I spent a little over a week in Lima, Peru’s capital and largest city. Prior to heading up there I had heard average reports from people coming south. The phrases I most frequently heard included the words: ‘boring’, ‘cloudy’, ‘dirty’ and ‘dangerous’.
Wrong. And as a side note, this iterates a very important point for all travellers to remember: always research a place and visit it based on your own judgements. Time and time again I’ve cringed when overhearing a conversation between two backpackers only for one to declare “You’re going there?! Why? It’s boooring.”
No, no, no, amateur travel advisor. You thought it was boring, that doesn’t mean that everyone else will!
Nevertheless, the naysayers had gotten to me, and with my expectations dramatically lowered, I arrived at Lima’s central bus terminal around 9:30pm. Trying to navigate a city of this size at nighttime can prove dangerous and for the cost of the taxi I was happy to forgo the inevitable hours of bus hopping and searching. Miraflores, the upper class district where the majority of backpackers base themselves, is a 20 minute taxi ride and should cost no more than 20 Soles (~$7AUD). Half an hour later, despite his best tyre-screaming efforts, my Subaru-wielding taxi driver couldn’t find my hostel either. Knowing I was close by, I opted out of the taxi and started searching on foot. Seeing my quandary, two Limeños offered their help. They knew where my hostel was and insisted on driving me there. There you go, human kindness again eh?
Now don’t worry, I’m not going to bore you all with a blow by blow description of my week. However, as the title suggests, here are some of the major highlights and places that I totally recommend for a visit if you find the time on your travels.
Parque de la Reserva: Circuito Mágico Del Agua
Wednesday to Sunday between 3-10:30pm this park is transformed into a dizzying array of light shows and 13 fountains comprising the Circuito Mágico. For just 4 Soles (~$1.50AUD) we were granted access to this awesome display. Some fountains shoot water over 80 feet in the air, while others project video and laser onto a fine mist in a one-off event for the evening. My personal favourites included the Fuente Túnel de las Sorpresas (pictured below), 35-metre long tunnel created by arching jets of water, and the Fuente Laberinto del Ensueño, a circular guessing game fountain where you’re challenged to get to the middle without getting wet. I chickened out. You can check out the photos below, and find more information on their website here.
Incredibly, this market features on absolutely zero tourist maps. The result is a very authentic Limeño market feel that includes amazing (and I mean amazing) food and local produce. Local markets with tasting stalls are held here each Sunday, too. When you visit, be sure not to miss the Chicharrón de Pescado or the standard Ceviche. You can find the market opposite the Ricardo Palma metro station, on the other side of the bridge as you walk away from Miraflores. Sorry I can’t give more accurate directions, like I said, it isn’t on the map.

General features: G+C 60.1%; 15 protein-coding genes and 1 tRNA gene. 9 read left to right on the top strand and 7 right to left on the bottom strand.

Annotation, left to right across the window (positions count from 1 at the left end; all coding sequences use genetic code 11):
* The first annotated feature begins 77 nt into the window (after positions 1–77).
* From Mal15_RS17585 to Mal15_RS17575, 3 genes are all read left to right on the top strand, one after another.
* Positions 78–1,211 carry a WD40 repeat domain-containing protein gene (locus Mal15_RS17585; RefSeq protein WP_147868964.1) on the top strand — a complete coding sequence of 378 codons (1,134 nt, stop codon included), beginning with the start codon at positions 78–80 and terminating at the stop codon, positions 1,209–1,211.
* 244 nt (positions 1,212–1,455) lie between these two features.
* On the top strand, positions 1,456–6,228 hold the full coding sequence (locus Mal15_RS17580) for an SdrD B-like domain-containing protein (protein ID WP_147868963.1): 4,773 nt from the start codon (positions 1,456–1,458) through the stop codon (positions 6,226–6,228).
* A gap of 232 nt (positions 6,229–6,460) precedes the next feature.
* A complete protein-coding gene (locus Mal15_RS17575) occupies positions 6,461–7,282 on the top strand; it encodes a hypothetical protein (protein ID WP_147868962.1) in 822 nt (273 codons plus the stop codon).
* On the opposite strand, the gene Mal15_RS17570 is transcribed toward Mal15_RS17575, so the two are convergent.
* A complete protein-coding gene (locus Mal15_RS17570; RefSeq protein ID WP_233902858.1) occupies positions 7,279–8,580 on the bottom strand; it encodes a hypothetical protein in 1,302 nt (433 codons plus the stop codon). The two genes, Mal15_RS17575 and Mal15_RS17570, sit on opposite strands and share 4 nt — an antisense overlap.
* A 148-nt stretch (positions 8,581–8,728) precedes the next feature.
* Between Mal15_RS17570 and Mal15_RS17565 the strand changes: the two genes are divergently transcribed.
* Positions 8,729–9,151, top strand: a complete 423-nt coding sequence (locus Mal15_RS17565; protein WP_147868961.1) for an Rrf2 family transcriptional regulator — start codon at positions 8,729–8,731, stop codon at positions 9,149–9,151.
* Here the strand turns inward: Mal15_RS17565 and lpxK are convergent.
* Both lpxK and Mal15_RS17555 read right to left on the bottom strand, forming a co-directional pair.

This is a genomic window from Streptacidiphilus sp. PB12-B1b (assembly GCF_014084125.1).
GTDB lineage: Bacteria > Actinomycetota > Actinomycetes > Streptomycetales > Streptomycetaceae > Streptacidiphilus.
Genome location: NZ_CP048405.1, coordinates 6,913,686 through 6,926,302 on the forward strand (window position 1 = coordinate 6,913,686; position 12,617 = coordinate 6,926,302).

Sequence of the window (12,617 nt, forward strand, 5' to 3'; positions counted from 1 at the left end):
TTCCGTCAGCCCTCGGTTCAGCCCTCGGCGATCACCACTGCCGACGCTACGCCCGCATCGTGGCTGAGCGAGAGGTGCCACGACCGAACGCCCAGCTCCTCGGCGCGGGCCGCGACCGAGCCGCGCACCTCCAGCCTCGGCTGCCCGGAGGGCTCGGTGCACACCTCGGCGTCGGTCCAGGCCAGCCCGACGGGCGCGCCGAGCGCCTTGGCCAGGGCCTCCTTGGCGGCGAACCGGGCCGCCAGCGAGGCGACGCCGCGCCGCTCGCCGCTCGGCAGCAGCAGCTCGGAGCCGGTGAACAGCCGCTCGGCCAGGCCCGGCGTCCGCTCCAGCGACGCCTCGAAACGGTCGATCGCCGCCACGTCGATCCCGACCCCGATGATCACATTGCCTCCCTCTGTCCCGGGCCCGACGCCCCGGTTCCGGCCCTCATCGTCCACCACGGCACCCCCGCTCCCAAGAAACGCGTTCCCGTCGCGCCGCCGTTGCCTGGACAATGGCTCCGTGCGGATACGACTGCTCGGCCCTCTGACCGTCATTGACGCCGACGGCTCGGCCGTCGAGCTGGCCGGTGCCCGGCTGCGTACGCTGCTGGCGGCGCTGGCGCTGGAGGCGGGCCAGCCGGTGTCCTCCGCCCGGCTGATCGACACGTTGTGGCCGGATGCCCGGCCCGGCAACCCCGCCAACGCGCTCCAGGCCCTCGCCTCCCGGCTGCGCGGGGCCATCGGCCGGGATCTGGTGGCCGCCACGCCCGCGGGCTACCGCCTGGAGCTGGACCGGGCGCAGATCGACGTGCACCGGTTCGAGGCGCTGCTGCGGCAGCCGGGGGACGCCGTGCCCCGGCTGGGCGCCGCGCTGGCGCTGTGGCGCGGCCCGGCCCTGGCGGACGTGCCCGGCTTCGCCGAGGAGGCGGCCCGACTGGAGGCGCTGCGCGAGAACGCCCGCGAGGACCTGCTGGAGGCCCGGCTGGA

Shiny New Things!
What’s the most fun you can have, for free, with your pants on? By putting on some other pants of course! And a few shirts, some shoes and a suit jacket or two. At Hugo Boss in the Jockey Plaza Mall just north of the city, I may have induced a bit of bad karma by leading the sales representatives that I was going to actually buy the $2000 grey suit that I spent 30 minutes strutting around in. But hey, it was worth it. After 7 months in the same clothes, this experience bordered on feeling reborn, no exaggeration.
Jazz Zone Peru
In an effort to make myself more interesting I have decided to listen to jazz music and read comics. I fulfilled the first part of this resolution thanks to my friend Myles, who dragged up their website and discovered a live jazz gig that very night! A little on the pricey side, but totally worth it because, well, I’m cooler now… right?
Not to be missed. The colonial centre boasts the historic importance of Lima and has the world-class museums to match. Among my favourite places worth visiting were:
- Museo Larco. The historic centre’s top rated museum and often cited as one of the best in the whole of South America.
- The monastery of San Francisco. The guided tour is free and offers a fascinating insight into the history of the city, church and the religion attached to it. The claustrophobic catacombs are super eerie and great for human bone lovers.
- The Plaza Mayor and its surroundings are an obvious starting point for anyone visiting a city with so much Spanish heritage. The changing of the guard is daily at 12pm and is one of the most flamboyant I have ever seen.
Aside from these highlights, what else did Lima have to offer? Well, basically the comfort of having a home away from home. McDonald’s, Starbucks, Dunkin’ Donuts, even Domino’s Pizza! Okay, so not exactly cultured (or cheap!) I know, but it’s nice to be ensconced in some home comforts every few months.
Don’t listen to the haters, give Lima a chance, I think you’ll be pleasantly surprised.
[Title photo credit: Neo-Kat, Flickr.]